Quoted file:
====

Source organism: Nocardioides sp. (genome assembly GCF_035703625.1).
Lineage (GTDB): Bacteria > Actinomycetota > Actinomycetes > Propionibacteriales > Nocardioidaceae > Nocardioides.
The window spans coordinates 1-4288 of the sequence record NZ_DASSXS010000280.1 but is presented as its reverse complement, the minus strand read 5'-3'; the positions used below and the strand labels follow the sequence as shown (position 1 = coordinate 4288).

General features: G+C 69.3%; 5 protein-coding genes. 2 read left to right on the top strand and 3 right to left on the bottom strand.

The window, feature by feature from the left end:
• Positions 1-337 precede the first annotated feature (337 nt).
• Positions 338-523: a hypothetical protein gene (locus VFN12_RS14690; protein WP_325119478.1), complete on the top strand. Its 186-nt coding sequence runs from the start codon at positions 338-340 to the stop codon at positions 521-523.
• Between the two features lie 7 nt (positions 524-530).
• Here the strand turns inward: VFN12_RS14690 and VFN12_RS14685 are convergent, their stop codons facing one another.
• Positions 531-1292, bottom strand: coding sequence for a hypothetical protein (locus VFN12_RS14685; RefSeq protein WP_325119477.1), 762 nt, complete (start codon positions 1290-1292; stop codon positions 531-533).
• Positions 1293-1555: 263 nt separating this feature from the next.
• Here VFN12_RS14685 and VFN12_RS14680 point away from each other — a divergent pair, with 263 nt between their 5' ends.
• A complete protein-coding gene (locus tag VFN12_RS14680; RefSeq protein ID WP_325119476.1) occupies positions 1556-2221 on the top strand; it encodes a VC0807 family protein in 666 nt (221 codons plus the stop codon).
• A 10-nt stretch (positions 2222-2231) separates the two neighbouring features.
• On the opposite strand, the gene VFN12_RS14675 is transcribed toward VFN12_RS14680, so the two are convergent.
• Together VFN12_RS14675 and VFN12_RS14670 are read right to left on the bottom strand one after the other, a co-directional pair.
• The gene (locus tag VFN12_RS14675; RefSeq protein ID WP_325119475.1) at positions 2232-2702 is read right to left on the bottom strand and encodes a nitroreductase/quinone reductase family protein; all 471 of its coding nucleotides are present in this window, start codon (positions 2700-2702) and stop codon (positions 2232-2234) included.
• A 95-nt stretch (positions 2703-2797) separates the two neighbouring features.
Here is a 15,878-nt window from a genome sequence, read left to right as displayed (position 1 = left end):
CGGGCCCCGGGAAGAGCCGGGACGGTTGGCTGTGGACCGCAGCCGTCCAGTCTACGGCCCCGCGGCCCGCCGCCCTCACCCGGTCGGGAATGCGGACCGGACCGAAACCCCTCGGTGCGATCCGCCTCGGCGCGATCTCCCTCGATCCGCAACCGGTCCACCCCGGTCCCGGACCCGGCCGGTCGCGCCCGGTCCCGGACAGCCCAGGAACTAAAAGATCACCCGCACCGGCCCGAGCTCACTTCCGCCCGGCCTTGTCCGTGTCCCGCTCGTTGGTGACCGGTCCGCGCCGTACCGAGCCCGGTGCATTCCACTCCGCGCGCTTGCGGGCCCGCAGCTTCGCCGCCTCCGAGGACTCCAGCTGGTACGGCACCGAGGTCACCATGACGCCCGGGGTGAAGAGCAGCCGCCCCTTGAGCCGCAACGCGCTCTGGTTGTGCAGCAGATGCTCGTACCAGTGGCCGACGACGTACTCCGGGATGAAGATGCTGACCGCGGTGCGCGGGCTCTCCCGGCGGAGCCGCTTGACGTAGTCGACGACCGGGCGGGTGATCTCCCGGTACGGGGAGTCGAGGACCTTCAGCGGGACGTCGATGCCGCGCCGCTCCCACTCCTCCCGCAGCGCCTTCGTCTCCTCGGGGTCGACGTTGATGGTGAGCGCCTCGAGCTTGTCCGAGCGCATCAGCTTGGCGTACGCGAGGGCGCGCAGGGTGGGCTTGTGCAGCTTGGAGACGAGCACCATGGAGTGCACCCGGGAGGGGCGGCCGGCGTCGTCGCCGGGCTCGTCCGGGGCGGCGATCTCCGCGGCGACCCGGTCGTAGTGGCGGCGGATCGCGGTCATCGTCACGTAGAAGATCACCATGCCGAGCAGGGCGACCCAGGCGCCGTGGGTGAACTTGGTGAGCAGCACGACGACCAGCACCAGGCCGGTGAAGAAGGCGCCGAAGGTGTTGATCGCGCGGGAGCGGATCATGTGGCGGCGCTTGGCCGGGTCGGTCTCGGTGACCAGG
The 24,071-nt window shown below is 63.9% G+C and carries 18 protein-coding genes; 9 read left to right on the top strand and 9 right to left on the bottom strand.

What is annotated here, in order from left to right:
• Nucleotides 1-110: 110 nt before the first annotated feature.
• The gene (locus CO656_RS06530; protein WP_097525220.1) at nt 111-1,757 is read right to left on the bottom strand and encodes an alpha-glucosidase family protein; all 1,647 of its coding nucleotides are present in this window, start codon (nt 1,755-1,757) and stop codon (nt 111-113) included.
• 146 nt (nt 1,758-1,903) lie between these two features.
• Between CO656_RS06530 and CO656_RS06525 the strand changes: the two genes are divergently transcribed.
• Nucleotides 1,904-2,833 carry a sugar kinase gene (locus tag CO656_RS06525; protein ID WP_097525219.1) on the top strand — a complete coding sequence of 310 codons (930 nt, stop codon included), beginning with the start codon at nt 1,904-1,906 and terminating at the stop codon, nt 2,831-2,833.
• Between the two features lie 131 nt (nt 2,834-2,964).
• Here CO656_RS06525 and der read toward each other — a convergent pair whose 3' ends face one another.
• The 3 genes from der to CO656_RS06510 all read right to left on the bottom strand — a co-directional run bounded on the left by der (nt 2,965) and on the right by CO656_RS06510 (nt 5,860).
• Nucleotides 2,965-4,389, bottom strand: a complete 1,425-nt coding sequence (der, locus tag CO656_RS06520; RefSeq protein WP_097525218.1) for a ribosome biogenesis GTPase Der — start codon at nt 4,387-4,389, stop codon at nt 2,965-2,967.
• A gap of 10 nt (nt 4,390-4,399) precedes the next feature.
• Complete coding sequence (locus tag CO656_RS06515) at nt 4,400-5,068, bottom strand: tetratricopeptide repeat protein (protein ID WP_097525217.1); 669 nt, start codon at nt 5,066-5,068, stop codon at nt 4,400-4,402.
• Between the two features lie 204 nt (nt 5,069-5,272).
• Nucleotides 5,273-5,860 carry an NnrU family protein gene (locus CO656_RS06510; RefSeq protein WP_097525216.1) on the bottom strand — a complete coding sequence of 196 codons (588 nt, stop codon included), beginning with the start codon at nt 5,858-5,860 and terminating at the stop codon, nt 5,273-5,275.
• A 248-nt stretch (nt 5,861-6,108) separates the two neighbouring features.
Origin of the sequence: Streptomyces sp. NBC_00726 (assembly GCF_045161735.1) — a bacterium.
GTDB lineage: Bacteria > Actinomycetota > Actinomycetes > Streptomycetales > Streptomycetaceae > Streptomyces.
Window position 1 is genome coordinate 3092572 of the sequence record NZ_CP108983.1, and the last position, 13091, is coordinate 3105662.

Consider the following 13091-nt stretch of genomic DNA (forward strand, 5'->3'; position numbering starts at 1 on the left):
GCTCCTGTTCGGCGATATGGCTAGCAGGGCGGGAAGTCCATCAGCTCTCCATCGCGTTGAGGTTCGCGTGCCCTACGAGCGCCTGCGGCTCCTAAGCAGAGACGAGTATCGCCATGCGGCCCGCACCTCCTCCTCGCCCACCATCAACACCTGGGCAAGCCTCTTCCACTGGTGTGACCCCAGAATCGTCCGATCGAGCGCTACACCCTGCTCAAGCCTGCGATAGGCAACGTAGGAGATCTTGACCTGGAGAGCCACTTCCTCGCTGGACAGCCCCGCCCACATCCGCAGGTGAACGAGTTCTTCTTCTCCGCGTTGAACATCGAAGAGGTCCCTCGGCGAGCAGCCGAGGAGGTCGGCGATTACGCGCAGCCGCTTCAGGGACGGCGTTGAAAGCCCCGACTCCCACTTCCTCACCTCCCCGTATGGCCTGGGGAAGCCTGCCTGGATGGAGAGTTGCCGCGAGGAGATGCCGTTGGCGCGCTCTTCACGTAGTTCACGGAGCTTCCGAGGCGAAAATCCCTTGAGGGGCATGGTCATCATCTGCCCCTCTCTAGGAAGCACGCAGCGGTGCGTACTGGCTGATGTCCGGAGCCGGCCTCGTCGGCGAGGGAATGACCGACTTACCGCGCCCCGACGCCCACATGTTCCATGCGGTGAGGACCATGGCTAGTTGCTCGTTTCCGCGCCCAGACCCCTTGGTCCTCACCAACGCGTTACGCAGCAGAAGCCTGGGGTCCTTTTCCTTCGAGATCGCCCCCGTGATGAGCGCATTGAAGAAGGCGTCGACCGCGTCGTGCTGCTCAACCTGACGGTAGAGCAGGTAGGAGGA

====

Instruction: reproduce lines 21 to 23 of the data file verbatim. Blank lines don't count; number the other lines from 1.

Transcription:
The 24,071-nt window shown below is 63.9% G+C and carries 18 protein-coding genes; 9 read left to right on the top strand and 9 right to left on the bottom strand.

What is annotated here, in order from left to right:
• Nucleotides 1-110: 110 nt before the first annotated feature.